In my experience Australia is a ‘clever country’ and Australian businesses frequently produce highly innovative products and processes. However, I have often seen that business owners are sometimes too quick to dismiss their products and processes as not being innovative enough to warrant patent protection. Business owners fail to understand that ‘next-generation’ products and processes, even minor improvements to their existing commercial products and processes, may be eligible for protection by way of an intellectual property (IP) right.
These misunderstandings can lead to businesses essentially ‘giving away’ their innovative products and processes, especially when it comes to exporting. This issue is briefly addressed in this article by way of short questions and answers.
1. Can I still protect my commercially available product or process?
Generally speaking, IP protection for the product or process must be sought prior to publicly disclosing the product or process. If too late, it may yet be possible to protect the product or process in some countries by way of a patent and/or design registration (known by various names in different countries). This possibility will depend on the country in which you are seeking protection, whether it is a product or process, the nature of the public disclosure, and the date of the earliest public disclosure.
Australia, New Zealand, the USA, and Canada, for example, provide a 12-month grace period against self-disclosure. This means that you may be able to obtain valid patent protection for your product or process, provided that you file a suitable patent application in each country of interest within 12 months of the date of earliest public disclosure.
2. What is the difference between a patent and a design registration? Can I do both?
A patent protects the inventive concept. Whether it is a process or a product, protection may be provided for something more than just the commercial form (embodiment) of the invention. A design registration, on the other hand, protects the appearance of a product (but not a process).
Although there are similarities between patent systems and design registration systems between different countries, there are also important differences. Australia, for example, provides a 20-year term standard patent for protecting novel (new) and ‘inventive’ products and processes, as well as an eight-year term innovation patent for protecting novel and ‘innovative’ products and processes. A product or process that does not qualify for a 20-year term standard patent may nevertheless qualify for an innovation patent. Some countries also offer dual patent protection systems, and some countries offer a design registration system (note that the Australian innovation patent is due to be phased-out later this year).
And yes, products can usually be protected by way of both patents and design registrations.
3. Can I protect my ‘next-generation’ product or process, even if it represents a minor improvement over my commercially available product or process?
As alluded to above, various countries differ with regards to what is protectable by way of patents and design registrations. For example, a ‘next-generation’ product which differs in appearance from the commercially available product may yet be registrable as a design and possibly also protectable by way of an innovation patent or equivalent utility model in some countries. For example, a ‘next-generation’ process which differs slightly from the commercially available process may yet be registrable by way of an innovation patent or equivalent system in other countries.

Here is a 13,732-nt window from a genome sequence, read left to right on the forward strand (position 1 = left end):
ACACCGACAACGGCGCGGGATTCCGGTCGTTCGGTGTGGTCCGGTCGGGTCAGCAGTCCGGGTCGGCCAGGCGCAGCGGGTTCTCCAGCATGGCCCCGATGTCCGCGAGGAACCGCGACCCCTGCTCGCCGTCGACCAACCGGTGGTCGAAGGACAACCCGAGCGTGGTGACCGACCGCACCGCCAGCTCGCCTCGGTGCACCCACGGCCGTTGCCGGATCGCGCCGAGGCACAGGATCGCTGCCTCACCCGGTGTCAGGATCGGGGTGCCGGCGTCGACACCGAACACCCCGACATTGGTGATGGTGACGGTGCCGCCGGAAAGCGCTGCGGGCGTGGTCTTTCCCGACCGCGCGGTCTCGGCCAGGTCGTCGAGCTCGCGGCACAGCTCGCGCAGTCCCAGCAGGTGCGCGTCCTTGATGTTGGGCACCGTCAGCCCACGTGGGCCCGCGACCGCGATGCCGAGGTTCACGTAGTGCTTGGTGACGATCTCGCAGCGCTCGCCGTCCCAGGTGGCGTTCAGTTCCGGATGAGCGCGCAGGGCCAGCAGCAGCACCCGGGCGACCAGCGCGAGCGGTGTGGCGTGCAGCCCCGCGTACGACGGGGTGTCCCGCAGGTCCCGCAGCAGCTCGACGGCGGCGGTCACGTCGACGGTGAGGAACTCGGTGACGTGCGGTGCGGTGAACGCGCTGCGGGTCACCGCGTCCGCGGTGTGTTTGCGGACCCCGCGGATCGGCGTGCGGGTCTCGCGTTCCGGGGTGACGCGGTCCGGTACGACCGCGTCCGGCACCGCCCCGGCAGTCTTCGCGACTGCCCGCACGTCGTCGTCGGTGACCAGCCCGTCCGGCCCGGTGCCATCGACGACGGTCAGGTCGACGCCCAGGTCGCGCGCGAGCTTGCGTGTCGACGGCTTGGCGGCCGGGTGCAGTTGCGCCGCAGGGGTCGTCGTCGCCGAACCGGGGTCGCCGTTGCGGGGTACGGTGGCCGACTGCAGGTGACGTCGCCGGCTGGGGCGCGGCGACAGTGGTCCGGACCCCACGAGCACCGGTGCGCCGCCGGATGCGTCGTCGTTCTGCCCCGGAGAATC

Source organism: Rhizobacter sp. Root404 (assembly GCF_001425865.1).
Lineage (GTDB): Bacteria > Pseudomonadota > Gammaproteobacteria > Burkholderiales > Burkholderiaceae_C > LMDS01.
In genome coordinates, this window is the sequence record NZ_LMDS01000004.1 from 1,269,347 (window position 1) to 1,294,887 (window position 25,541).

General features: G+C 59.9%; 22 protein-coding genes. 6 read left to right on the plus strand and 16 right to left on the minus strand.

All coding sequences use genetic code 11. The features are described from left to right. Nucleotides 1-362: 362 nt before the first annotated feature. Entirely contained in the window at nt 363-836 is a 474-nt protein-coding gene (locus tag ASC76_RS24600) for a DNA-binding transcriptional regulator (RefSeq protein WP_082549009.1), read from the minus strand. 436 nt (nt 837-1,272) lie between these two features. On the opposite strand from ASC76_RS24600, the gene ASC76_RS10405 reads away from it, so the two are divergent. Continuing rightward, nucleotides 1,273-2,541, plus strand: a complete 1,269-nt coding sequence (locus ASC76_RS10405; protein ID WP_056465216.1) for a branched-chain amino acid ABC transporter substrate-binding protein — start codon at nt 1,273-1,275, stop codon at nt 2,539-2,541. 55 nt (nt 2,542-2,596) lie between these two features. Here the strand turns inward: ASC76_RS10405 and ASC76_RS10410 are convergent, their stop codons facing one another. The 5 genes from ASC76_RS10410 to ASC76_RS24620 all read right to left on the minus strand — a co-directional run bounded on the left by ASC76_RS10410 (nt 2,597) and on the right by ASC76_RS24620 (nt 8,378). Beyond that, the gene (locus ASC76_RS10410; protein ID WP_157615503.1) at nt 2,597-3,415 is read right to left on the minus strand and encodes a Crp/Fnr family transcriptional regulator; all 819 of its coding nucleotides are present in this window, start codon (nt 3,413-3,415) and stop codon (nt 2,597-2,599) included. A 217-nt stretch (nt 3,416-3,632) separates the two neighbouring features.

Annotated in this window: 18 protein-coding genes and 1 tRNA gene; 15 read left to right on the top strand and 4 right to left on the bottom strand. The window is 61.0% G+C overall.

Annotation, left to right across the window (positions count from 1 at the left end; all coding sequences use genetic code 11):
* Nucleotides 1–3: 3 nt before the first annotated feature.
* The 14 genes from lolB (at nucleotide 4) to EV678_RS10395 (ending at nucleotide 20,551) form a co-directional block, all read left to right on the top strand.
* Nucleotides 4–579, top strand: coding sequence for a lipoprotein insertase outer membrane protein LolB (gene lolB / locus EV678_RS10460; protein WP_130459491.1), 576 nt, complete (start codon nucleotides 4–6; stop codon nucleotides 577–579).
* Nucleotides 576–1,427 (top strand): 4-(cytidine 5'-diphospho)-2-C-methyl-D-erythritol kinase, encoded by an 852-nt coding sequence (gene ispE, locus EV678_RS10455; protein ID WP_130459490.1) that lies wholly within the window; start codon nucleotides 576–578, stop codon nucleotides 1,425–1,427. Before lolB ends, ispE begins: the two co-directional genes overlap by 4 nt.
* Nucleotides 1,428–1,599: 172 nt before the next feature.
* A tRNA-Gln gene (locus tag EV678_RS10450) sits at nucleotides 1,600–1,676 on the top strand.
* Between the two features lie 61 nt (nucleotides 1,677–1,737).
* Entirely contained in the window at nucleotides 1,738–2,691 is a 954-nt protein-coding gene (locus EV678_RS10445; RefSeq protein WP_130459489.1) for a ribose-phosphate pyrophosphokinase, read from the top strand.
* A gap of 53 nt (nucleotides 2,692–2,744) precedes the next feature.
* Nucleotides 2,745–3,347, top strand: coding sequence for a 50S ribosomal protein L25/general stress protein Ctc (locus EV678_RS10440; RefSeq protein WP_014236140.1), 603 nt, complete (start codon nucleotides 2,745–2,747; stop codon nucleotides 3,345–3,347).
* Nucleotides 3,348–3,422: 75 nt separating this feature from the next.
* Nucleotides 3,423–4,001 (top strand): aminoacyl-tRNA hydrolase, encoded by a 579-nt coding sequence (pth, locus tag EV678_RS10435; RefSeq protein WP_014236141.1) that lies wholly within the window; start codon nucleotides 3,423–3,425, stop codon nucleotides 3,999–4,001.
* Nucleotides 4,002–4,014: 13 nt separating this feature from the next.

4. Can I delay filing for IP protection overseas?
In most cases the answer is yes. Australia as well as many other countries are party to the ‘Paris Convention’ (for the protection of IP). This means that you can file a patent application in Australia first, then delay filing in other ‘Convention’ countries up to 12 months later without penalty. That is, the ‘Convention’ filing in the foreign country will be entitled to a priority date established by your Australian filing. In practice this means that if a competitor copies your invention in any ‘Convention’ country after your Australian filing, then you have up to 12 months in which to file a ‘Convention’ application in that country in order to stop that competitor.
The same is true for design registrations, except the deadline for filing in ‘Convention’ countries is six months as opposed to 12 months.
5. Is there any point in filing for IP protection if I am not prepared to enforce it in a court of law?
My view is that if you have a commercially valuable product or process then there are advantages in filing for IP protection, regardless of whether you end up obtaining a valid patent or design registration, and regardless of whether you seek to enforce it in a court of law.
If IP protection is not sought, then the invention is open to copying. Markings such as ‘patent pending’, ‘patent granted’, ‘design applied for’ and ‘registered design’ can disincentivise competitors from copying your product or process. Pending or granted IP rights can be licensed or sold on a country by country basis. Pending or granted IP rights can help attract and secure commercial partners, such as distributors, agents and the like, with the promise of exclusive rights to the product or process. Pending or granted IP rights are also an effective marketing message.
Regardless of what stage you are at in your export journey, if there is a possibility that you are giving away your business assets, speak to an intellectual property attorney as a matter of priority.
This article is intended to provide general information only. The contents should not be relied upon as detailed legal advice for any specific case. Specific advice should be sought from your legal advisor.